Review / Wordless play packs a punch

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Christopher Samuel Carroll performs “Icarus” at The Street Theatre. Photo: Shelly Higgs

“ICARUS” is a wordless, one-man show that tells a powerful story inspired by news reports of people who have stowed away in the landing gear of planes.

It depicts war, displacement and the journey of a refugee, through the powerful lens of human experience.

In an empty performance space, light and sound are major elements in the narrative and design. Performer and creator Christopher Samuel Carroll specialises in physical theatre. While there is no white face or red nose, perfectly executed mime and clowning routines are essential to our understanding of the unfolding story.

Carroll creates a vivid sense of reality in mundane scenes such as feeding a cat and shopping in a supermarket. He also expresses internal, emotional states in a way that is tragic, funny and above all, human. A scene in which he repeatedly tries to leave the safety of the home in which he slowly starves is so brilliantly and darkly comic that the opening night audience laughed out loud.

Consummate sound engineer and designer, Kimmo Vennonen’s soundscape was developed alongside the physical elements of the show. It seamlessly integrates with the action, underpinning and extending the drama, humour and pathos.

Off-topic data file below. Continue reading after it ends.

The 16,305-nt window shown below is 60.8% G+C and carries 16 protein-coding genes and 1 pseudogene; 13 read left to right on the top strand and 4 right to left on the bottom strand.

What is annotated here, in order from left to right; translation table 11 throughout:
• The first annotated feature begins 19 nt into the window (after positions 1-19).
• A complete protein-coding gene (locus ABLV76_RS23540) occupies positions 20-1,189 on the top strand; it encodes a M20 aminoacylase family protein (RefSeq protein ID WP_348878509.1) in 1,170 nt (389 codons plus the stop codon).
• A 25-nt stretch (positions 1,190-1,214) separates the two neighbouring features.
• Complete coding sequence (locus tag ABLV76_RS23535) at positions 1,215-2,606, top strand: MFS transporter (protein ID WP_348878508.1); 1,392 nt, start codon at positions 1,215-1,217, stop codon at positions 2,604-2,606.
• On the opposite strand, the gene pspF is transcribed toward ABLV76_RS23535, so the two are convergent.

Jed Buchanan is an emerging lighting designer with evident sensitivity, skill and precision.

Carroll is an Irish national who made Canberra his home in 2016. “Icarus” runs for a tight 55 minutes. By the end of the show, he is soaked in sweat and his audience deeply feels its vicarious experience of his doomed, young and unnamed “everyman”.

“Icarus” is a world-class show, well deserving of its interstate awards and accolades. It was developed in 2018 in Canberra with support from the ACT government and various key arts organisations.

In his statement in the show’s program, Carroll writes: “The ongoing challenge for the artist is how to communicate something you feel strongly about, without moralising to people, as if you yourself have the answers.”

One could argue that in these times of intense and escalating political polarisation, this challenge applies to us all. “Icarus” rises to the challenge and packs a punch that unites us in shared experience rather than dividing with politics and preaching.

 

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